In addition to Air New Zealand, which is a real innovator in #PintSizedPaxEx, there are some airlines that make traveling with kids just a little bit easier. British Airways gets a lot of flak for its seat assignment policy, but families with infants are a big beneficiary. All of BA’s longhaul aircraft have bassinet positions, and those seats are blocked, even for elite frequent fliers, until 24-48 hours prior to departure. Families traveling with infants are able to book these, free of charge, from the time of booking, subject to availability.

Other carriers, including but not limited to Cathay Pacific, Qantas, Singapore, Lufthansa, and Virgin Atlantic offer multiple bassinet positions throughout the plane and block them off for selection by the general traveling public until check-in. ANA even goes so far as to indicate which lavatories have changing tables on its website, and Emirates offers families transiting its Dubai hub the complimentary use of a stroller.

Etihad says it has bassinet positions and that these are offered on a first-come, first-serve basis in economy and business. Qatar Airways has bassinet positions in economy and business class but not first class on the A380. Air France also does not equip its first class cabin with bassinets (though they are offered in other travel classes). Airlines specializing in intercontinental, long-haul travel are generally more attuned to the needs to traveling parents.

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As far as frequent flier programs go, airlines only allow kids to earn miles if their parents have purchased them a ticket, so lap infants can’t earn miles. Kids can earn elite status just like their parents. Some airlines allow you to form household accounts, where all miles earned by the family are pooled, and any family member can utilize the joint pool. Airlines that let you form family accounts include JetBlue, Virgin Australia, Asiana, Korean, ANA, JAL, BA, and Etihad. Having a family account obviates the need to transfer points amongst family members, which comes with steep fees at Delta, United and American, of 1¢ to 1.5¢ per mile transferred.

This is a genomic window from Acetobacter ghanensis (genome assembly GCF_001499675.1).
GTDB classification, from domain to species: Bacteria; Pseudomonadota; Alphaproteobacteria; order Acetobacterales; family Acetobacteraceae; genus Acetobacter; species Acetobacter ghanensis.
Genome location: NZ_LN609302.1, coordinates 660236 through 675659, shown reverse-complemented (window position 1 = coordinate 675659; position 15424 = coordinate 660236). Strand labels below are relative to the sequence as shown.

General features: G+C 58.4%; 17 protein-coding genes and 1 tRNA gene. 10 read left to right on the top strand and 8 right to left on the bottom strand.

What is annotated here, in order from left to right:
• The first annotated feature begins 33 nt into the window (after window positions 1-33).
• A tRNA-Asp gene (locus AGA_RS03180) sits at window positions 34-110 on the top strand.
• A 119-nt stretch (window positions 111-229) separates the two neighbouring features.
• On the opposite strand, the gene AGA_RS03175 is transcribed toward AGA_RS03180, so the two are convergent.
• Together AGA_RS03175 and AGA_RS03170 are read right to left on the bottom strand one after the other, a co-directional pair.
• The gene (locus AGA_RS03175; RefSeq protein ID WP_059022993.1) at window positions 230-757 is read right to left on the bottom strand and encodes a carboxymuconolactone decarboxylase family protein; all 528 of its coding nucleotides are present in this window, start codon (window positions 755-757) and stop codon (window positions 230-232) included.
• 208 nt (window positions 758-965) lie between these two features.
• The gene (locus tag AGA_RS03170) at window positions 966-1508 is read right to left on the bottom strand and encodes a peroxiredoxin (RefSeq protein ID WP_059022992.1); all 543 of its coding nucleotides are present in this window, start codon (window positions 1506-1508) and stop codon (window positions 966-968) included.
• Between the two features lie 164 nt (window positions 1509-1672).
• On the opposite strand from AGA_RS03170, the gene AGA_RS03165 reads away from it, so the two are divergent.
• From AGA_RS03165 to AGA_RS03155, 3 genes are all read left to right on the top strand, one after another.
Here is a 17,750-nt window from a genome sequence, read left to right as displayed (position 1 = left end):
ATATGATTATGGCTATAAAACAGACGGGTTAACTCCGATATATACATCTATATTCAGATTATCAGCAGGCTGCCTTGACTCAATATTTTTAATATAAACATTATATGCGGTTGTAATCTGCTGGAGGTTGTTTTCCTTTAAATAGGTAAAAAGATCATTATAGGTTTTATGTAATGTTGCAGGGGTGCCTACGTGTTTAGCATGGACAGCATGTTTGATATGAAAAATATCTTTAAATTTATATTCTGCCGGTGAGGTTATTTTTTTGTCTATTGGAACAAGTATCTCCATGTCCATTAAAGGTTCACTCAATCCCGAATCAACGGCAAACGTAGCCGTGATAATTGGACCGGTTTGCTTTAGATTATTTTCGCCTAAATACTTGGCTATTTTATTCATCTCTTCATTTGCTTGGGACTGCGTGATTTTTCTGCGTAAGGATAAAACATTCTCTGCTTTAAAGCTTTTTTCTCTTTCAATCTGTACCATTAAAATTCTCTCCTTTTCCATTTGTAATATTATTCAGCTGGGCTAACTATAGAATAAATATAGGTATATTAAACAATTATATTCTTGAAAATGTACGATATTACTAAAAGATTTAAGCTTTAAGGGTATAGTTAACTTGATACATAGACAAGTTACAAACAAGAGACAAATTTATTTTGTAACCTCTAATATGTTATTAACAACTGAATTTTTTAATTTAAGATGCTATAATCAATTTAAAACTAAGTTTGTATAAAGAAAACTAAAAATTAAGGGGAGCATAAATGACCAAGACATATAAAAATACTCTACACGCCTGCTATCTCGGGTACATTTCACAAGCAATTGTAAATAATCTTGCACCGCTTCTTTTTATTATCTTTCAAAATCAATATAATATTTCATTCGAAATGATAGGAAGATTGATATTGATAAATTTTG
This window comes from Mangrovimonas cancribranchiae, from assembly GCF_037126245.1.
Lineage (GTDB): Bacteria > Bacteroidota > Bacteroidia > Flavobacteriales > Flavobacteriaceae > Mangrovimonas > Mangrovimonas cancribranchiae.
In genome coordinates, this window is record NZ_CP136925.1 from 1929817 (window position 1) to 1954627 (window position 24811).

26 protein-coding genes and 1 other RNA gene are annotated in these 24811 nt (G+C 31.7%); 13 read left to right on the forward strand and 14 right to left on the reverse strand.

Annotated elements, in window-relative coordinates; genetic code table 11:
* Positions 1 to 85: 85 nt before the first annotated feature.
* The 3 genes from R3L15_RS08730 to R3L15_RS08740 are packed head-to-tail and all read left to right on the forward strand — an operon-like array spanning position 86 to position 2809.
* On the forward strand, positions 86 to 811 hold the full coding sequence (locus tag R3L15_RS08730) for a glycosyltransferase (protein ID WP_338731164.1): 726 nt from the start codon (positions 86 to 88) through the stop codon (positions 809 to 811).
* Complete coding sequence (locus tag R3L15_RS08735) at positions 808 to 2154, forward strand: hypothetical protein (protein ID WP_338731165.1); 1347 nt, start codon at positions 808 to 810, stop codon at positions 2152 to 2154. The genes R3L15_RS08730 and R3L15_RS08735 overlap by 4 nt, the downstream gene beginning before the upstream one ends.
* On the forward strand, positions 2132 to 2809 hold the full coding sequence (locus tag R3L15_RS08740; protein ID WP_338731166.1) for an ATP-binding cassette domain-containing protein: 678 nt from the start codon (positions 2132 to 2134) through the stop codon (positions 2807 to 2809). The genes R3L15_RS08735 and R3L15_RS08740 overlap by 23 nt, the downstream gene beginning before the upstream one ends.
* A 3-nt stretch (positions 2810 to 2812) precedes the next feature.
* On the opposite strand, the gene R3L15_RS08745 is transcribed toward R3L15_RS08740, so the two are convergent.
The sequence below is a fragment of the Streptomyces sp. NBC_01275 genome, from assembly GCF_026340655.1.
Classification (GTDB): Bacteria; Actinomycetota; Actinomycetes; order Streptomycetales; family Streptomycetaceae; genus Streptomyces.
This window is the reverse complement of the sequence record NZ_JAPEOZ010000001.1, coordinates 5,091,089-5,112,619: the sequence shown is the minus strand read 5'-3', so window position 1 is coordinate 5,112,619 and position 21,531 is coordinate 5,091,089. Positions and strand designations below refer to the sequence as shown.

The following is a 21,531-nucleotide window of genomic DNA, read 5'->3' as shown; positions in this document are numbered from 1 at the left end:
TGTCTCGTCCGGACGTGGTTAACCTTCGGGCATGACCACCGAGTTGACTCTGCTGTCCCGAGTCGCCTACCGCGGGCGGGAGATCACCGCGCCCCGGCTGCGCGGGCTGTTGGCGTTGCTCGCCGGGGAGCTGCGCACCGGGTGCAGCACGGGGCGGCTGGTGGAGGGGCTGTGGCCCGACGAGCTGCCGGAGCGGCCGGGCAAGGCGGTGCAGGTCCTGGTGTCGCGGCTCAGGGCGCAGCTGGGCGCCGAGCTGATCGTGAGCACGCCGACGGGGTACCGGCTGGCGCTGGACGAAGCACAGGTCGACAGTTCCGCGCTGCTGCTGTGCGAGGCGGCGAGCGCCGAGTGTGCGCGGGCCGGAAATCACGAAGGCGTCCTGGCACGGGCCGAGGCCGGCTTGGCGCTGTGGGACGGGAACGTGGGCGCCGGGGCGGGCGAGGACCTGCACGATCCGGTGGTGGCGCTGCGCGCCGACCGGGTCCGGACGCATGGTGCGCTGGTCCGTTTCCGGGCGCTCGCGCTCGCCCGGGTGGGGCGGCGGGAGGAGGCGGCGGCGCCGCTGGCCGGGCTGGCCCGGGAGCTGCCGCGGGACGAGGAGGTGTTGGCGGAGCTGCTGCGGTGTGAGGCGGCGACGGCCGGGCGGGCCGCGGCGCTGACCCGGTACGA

When it comes to elite status, two airlines in particular are worthy of commendation. Both British Airways and Alaska Airlines have instituted a status freeze program for new parents. Each one extends the parent’s frequent flier status for an extra year following the birth or adoption of a child. All that is required is for parents to submit either copy of a birth or adoption certificate (BA) or a proof of parental leave (Alaska). This is a really nice benefit, that costs the airlines very little, and makes returning to the traveling community just a bit easier for new parents.

Traveling exposes children to a wide array of experiences they don’t get at home. It’s an education that’s independent of school, but arguably just as important. Making travel easier on parents and ensuring the next generation of world travelers catch the bug early, is something US airlines should make a much higher priority, in your author’s opinion.

Travel is an education for children. Airlines have an opportunity to make it easier for parents to travel with kids. Image: Gaven Werbeloff